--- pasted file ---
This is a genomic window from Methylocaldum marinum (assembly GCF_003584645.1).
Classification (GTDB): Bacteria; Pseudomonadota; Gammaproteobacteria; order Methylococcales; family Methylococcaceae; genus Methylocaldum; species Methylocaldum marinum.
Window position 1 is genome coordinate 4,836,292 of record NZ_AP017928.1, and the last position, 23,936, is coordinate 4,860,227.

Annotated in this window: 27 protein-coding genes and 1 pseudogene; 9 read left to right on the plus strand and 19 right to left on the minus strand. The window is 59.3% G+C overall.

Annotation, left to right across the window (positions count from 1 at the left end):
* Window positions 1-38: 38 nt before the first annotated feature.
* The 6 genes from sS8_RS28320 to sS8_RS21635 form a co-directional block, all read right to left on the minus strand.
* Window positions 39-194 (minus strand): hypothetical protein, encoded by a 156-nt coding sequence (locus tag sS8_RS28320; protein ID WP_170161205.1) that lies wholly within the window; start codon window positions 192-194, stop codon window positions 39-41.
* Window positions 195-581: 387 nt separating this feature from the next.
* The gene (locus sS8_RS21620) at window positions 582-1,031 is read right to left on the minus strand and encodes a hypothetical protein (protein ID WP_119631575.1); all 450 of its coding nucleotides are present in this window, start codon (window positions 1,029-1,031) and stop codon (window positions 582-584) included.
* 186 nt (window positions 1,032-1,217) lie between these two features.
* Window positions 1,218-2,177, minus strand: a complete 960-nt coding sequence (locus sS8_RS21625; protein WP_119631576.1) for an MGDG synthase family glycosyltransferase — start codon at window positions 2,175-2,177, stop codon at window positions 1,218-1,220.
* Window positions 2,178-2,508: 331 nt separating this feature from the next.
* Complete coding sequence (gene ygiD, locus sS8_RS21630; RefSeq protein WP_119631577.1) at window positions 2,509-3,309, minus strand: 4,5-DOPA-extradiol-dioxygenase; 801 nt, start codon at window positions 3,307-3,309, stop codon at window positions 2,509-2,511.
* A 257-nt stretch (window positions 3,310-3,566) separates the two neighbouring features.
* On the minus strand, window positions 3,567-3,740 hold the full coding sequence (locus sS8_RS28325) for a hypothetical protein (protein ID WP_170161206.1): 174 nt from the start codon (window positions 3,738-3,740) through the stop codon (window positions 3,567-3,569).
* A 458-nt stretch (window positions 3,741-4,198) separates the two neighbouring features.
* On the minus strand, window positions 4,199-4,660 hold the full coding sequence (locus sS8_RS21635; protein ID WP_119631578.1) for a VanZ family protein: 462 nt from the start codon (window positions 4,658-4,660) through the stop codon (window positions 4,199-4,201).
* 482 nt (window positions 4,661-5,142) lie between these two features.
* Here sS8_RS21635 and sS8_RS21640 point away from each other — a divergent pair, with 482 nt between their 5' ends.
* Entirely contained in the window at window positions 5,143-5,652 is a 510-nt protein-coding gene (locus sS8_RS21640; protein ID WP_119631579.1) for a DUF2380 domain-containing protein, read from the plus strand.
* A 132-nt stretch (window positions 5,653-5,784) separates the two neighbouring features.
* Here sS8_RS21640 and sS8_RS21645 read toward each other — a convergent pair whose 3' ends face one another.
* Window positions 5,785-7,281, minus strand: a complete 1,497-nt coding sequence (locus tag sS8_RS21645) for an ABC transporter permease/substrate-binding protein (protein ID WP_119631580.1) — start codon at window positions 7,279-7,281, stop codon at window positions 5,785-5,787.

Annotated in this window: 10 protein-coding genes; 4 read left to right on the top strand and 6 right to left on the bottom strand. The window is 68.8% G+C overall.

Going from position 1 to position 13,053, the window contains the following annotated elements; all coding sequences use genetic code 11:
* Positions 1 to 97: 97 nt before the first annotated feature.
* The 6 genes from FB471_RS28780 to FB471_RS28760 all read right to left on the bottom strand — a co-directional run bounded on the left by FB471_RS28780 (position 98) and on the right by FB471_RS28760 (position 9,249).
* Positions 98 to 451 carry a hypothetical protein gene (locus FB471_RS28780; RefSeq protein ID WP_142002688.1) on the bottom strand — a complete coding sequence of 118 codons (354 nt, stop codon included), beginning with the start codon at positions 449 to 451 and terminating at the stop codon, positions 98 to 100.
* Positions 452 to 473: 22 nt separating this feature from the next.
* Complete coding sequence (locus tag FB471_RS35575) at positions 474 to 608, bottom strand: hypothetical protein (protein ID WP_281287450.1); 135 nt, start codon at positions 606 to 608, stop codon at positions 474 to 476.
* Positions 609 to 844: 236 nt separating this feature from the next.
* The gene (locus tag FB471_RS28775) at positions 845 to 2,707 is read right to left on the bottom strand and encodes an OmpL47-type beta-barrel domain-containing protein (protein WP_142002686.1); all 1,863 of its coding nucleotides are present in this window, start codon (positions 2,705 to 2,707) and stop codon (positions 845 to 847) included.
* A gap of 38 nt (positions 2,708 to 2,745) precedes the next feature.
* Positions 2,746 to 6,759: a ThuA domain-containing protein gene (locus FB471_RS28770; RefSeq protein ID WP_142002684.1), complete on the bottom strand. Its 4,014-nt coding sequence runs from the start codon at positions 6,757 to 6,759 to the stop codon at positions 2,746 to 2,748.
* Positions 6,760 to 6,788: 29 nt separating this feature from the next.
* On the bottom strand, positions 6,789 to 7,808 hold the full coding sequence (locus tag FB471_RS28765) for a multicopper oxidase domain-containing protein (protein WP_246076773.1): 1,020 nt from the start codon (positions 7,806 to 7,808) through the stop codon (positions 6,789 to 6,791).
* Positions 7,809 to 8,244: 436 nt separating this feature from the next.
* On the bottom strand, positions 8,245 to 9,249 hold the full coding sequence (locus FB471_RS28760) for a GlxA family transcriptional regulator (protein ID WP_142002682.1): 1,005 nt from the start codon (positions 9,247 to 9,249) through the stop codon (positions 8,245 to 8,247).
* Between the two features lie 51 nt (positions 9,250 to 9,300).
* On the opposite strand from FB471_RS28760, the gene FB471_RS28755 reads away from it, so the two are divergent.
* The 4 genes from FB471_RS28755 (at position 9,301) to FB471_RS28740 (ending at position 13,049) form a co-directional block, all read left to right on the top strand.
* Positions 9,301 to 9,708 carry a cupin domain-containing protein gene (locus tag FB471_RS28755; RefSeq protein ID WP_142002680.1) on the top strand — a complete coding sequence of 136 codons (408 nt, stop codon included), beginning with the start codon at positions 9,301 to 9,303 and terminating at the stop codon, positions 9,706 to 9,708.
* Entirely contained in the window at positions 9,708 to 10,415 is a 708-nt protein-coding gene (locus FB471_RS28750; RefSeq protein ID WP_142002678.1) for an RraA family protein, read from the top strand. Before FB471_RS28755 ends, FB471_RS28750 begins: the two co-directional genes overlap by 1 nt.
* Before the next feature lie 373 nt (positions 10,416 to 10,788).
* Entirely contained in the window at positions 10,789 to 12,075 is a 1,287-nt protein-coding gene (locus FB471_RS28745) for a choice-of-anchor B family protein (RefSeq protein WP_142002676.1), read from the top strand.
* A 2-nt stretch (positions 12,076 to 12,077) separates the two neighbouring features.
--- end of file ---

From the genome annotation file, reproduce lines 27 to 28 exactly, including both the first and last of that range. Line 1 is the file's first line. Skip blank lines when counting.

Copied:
* Positions 1 to 97: 97 nt before the first annotated feature.
* The 6 genes from FB471_RS28780 to FB471_RS28760 all read right to left on the bottom strand — a co-directional run bounded on the left by FB471_RS28780 (position 98) and on the right by FB471_RS28760 (position 9,249).